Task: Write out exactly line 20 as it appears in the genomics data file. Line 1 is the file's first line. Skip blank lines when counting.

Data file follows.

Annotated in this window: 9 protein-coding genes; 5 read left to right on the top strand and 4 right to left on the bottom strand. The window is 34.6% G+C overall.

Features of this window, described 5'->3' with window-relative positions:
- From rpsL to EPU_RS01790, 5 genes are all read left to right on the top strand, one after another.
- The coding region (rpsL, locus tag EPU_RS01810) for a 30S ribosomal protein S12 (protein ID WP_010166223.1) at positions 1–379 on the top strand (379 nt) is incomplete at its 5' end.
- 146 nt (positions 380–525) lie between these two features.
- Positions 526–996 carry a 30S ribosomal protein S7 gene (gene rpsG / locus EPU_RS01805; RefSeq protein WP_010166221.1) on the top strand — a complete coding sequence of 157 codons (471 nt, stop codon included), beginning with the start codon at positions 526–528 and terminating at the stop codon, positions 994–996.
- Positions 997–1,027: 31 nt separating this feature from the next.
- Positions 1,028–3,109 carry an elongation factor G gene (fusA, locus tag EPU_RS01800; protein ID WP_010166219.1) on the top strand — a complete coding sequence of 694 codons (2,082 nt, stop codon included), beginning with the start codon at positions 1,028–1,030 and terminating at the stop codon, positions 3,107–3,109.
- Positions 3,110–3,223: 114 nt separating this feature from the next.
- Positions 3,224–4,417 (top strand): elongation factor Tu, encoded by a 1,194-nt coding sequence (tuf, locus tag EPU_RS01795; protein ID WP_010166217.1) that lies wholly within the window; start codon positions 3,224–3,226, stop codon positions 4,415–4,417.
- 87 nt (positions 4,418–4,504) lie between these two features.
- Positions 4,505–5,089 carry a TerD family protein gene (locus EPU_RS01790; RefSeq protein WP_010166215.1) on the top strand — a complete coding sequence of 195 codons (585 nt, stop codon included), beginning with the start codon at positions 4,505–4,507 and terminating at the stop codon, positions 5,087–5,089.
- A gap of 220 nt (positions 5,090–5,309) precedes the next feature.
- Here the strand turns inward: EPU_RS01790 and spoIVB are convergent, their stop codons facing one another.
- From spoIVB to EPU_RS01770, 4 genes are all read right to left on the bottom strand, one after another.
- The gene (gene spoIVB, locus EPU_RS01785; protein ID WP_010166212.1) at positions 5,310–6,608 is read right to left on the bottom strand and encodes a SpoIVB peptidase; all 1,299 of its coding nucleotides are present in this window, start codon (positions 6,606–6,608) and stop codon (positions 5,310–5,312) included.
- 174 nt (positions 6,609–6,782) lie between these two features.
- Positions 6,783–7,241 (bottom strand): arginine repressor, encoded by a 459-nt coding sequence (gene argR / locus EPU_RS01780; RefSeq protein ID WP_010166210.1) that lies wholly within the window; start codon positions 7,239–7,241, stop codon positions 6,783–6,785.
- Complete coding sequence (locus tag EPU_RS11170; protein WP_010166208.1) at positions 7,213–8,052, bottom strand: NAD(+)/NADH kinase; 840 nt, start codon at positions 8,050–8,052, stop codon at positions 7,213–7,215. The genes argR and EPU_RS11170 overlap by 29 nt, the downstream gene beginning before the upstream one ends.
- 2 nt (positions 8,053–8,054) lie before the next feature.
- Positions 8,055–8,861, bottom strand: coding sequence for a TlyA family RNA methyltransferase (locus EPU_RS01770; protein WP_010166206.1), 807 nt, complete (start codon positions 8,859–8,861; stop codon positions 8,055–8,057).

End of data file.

- 2 nt (positions 8,053–8,054) lie before the next feature.